Rangers Active At Winter Meetings
Kevin Millwood was traded by Rangers to Orioles in exchange
for reliever Chris Ray and $3 million cash on Wednesday.
The Rangers were the busiest team at the winter meetings on Wednesday. They traded Kevin Millwood to the Orioles for Chris Ray and agreed on a deal with free agent Rich Harden and traded for Mike Lowell while sending catcher Max Ramirez to the Red Sox.
The Rangers threw in $3 million in addition to Millwood to make the trade for Ray. He has been effective in the past for the Orioles out of the bullpen but last season was a major disappointment.
He was 0-4 with a 7.27 ERA allowing 64 hits in 43 innings while striking out 39 and walking 23 for a 2.01 WHIP. Hitters batted .352 against Ray so unless Ray rebounds in 2010 this may be a very one-sided trade.
Harden Has Overwhelming Stuff
The Rangers hope that Rich Harden can replace Millwood in their starting rotation but with his injury history it is not a sure thing. Harden does have overwhelming stuff and has held major league hitters to a .220 batting average during his career.
Harden did double his previous most starts of 13 with 26 for the Cubs in 2009 but his ERA ballooned to 4.09 from the 1.77 he posted with the Cubs in 2008.
The Rangers also reached a preliminary agreement with Mike Lowell subject to Red Sox ownership approval and a pending physical after the Red Sox received catcher Max Ramirez in return. If Lowell does sign with the Rangers he would be used as a DH and as a first baseman.
Lowell Missed 92 Games Over Last Two Seasons
Lowell has missed 92 games over the last two seasons due to injuries but has hit well when in the lineup. He hit 17 homers last season in only 119 games while driving in 75 runs so if he can play at least 150 games in 2010 he could hit 25-30 homers and drive in at least a 100 runs.
He is a contact hitter who hasn’t struck out more than 79 times in a season since 2002. He had little chance of DH’ing with the Red Sox with David Ortiz being the DH so he should be able to play more games in 2010 if he doesn’t have to take the field defensively so often.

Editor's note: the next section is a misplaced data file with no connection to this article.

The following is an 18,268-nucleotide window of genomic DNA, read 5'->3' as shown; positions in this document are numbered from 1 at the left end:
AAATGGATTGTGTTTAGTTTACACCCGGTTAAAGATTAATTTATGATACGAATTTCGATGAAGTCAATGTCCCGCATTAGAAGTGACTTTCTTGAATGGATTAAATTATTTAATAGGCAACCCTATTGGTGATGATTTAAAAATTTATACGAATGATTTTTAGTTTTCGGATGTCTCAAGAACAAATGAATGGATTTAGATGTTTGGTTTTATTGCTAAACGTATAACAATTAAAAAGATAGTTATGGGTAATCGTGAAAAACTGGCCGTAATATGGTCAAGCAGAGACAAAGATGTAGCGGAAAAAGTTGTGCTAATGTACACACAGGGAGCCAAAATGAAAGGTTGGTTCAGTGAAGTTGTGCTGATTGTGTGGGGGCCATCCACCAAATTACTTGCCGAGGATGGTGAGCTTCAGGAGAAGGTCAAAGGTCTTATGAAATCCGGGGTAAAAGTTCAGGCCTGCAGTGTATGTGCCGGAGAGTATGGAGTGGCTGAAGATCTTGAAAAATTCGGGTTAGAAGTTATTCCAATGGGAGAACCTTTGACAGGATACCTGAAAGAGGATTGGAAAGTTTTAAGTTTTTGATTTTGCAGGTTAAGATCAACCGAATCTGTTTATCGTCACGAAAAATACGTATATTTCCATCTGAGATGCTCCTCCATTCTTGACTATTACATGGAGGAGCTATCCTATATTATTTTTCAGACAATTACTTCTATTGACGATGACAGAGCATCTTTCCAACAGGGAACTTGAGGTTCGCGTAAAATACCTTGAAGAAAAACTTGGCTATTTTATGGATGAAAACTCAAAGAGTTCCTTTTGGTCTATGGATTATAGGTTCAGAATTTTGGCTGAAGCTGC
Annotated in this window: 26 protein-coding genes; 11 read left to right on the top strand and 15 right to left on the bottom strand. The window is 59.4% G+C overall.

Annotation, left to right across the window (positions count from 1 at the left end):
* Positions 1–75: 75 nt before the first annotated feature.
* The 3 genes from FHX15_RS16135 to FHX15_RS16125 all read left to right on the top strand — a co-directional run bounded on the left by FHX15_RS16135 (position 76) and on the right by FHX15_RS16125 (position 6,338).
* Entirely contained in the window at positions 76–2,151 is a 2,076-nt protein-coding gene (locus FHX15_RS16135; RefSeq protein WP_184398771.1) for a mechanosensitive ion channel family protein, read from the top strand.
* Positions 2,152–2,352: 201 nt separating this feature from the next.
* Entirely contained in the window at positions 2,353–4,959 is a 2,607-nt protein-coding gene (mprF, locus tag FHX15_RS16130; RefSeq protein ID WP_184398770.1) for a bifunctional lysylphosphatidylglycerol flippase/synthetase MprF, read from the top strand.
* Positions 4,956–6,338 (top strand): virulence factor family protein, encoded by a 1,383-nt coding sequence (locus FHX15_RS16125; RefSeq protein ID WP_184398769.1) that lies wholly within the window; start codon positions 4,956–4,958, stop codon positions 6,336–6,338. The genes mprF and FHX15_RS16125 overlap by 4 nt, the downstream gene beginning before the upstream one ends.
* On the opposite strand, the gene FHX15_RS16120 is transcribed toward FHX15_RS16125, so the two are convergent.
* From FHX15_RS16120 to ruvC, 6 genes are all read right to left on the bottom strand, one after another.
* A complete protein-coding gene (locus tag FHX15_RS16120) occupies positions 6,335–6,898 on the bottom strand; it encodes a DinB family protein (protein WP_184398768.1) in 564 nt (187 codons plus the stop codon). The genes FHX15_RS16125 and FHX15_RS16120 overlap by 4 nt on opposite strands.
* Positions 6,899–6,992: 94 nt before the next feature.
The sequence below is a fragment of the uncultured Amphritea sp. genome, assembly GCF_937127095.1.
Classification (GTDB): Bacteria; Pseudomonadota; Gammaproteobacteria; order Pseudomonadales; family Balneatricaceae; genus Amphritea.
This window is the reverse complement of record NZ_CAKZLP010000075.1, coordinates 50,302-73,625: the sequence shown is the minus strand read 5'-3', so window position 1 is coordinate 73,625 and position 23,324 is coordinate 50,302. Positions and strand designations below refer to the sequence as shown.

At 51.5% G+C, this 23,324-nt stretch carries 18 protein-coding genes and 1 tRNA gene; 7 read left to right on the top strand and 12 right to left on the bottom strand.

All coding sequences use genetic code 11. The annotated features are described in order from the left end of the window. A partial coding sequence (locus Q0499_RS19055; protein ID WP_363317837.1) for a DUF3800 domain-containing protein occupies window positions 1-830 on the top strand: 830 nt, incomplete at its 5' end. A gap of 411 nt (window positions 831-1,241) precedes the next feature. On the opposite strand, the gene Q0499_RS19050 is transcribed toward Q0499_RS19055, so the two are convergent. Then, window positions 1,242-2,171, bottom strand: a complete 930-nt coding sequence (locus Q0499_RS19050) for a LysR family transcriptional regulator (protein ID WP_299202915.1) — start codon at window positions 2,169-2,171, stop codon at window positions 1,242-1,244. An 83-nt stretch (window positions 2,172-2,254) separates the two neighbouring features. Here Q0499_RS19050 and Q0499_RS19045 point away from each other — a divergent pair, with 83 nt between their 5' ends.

Brewers Add Pitching
The Brewers showed they are serious about improving their starting pitching in 2010 by agreeing with lefthander Randy Wolf on a three year contract for $29.75 million. Last offseason the Brewers sat on the sidelines after losing C.C. Sabathia and paid the price with one of the worst pitching staffs in the National League.
Wolf has been healthy the last two seasons with 33 starts in 2008 and 34 in 2009 after having only 30 starts combined during the 2006 and 2007 seasons. He has won more than 12 games only once since his major debut in 1999 so the price tag seems a little high for a pitcher with only 101 wins in 11 seasons.
The Brewers also have reached an agreement with Latroy Hawkins on a two year contract for $7.5 million but I think that is too much money for a pitcher that can’t get righthanders out with them hitting .303 against him. He would probably be used mostly against lefthanders who hit .203 against him in 2009.
Trade Winds Swirling Around Bradley
From what I heard on the MLB Network last night it is almost a certainty that Milton Bradley will not be returning to the friendly confines of Wrigley Field in 2009. What is uncertain is which team will jeopardize their team chemistry to acquire Bradley.
Bradley had no business being signed to a three year contract for $30 million by the Cubs last offseason considering his reputation as a troublemaker everywhere he had played in the past. He had done nothing offensively to warrant such a huge contract. He did have great offensive percentage numbers with the Rangers in 2008 but 77 RBI’s is not worth a $30 million contract.
If he was a good hitter teams might be more willing to deal for him but his 40 RBI’s of the 2009 season are not looking good on his resume.
More Turmoil If Bradley Returns
It is only my opinion for what it is worth but if Milton Bradley returns to Wrigley Field in 2010 it will be a repeat of the 2009 season with the clubhouse in turmoil. He almost certainly will hit better than he did in 2009 but is it worth disrupting the team chemistry another season?
The team has the ingredients to make a run at the NL Central title in 2010 but their chances will improve if Bradley is a missing ingredient on opening day for the Cubs.
As soon as the Bradley signing was announced last winter I felt it was a huge mistake. Another mistake like the Bradley signing and general manager Jim Hendry may be going door to door selling vacuum cleaners.
Yankees Agree With Pettitte
The Yankees have agreed to pay Andy Pettitte $11.75 million in 2010. Pettitte was given the shaft by the Yankees last offseason signing him to a basic salary of $5.5 million but he earned another $5 million in incentives plus a World Series share.
Still he was being paid very little compared to C.C. Sabathia who earned $14 million in 2009 while A.J. Burnette earned $16.5 million.
Took Advantage of Pettitte’s Loyalty
The Yankees have taken advantage of Pettitte’s loyalty to the Yankees by underpaying him. This season Sabathia will earn $23 million and Burnette will earn $16.5 million again for a total of $39.5 million.
If Pettitte had refused the offer by the Yankees last offseason the team may not have won the World Series. Pettitte has won the third most games as aYankee pitcher in their history yet he is being paid less than Oliver Perez in 2010 who won a total of three games for the Mets in 2009.